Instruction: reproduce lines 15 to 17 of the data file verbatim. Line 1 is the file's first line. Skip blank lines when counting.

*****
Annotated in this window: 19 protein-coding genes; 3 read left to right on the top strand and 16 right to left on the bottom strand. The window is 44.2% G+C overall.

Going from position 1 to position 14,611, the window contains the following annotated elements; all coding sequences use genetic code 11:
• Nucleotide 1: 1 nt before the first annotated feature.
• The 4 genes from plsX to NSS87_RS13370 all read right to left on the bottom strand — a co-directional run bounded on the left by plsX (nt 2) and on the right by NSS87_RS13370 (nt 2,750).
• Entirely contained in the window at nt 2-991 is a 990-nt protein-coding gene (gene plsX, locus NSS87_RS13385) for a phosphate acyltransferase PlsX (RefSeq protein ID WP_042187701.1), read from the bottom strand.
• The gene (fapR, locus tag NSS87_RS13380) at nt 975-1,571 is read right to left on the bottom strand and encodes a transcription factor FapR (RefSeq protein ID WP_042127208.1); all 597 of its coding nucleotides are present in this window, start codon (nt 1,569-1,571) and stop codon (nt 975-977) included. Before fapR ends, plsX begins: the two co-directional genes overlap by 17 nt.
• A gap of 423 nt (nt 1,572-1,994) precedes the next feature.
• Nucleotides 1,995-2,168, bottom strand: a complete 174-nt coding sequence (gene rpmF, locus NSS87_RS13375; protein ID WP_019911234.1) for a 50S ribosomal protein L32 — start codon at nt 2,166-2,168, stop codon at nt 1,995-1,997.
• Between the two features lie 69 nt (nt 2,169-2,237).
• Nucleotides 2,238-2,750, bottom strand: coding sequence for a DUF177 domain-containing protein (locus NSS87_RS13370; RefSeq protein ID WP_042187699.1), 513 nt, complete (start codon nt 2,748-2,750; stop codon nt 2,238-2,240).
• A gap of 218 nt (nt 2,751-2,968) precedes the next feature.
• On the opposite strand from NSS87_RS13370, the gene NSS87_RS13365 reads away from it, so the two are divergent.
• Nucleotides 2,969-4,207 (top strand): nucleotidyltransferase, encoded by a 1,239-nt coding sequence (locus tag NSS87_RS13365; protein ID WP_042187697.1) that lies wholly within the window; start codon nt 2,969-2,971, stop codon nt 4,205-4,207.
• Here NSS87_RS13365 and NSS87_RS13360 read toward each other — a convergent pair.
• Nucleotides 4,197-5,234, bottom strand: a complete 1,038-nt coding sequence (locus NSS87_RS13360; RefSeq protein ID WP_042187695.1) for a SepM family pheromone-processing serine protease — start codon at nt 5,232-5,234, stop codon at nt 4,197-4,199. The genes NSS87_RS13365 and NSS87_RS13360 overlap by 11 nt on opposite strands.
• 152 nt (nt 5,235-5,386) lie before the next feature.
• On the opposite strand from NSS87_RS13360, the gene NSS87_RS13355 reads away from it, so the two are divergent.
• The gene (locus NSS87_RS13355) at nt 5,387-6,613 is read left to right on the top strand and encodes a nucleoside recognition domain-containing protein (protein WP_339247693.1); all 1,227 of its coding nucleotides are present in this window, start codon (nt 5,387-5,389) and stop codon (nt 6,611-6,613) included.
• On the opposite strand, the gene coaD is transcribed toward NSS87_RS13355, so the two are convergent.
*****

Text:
• Nucleotides 4,197-5,234, bottom strand: a complete 1,038-nt coding sequence (locus NSS87_RS13360; RefSeq protein ID WP_042187695.1) for a SepM family pheromone-processing serine protease — start codon at nt 5,232-5,234, stop codon at nt 4,197-4,199. The genes NSS87_RS13365 and NSS87_RS13360 overlap by 11 nt on opposite strands.
• 152 nt (nt 5,235-5,386) lie before the next feature.
• On the opposite strand from NSS87_RS13360, the gene NSS87_RS13355 reads away from it, so the two are divergent.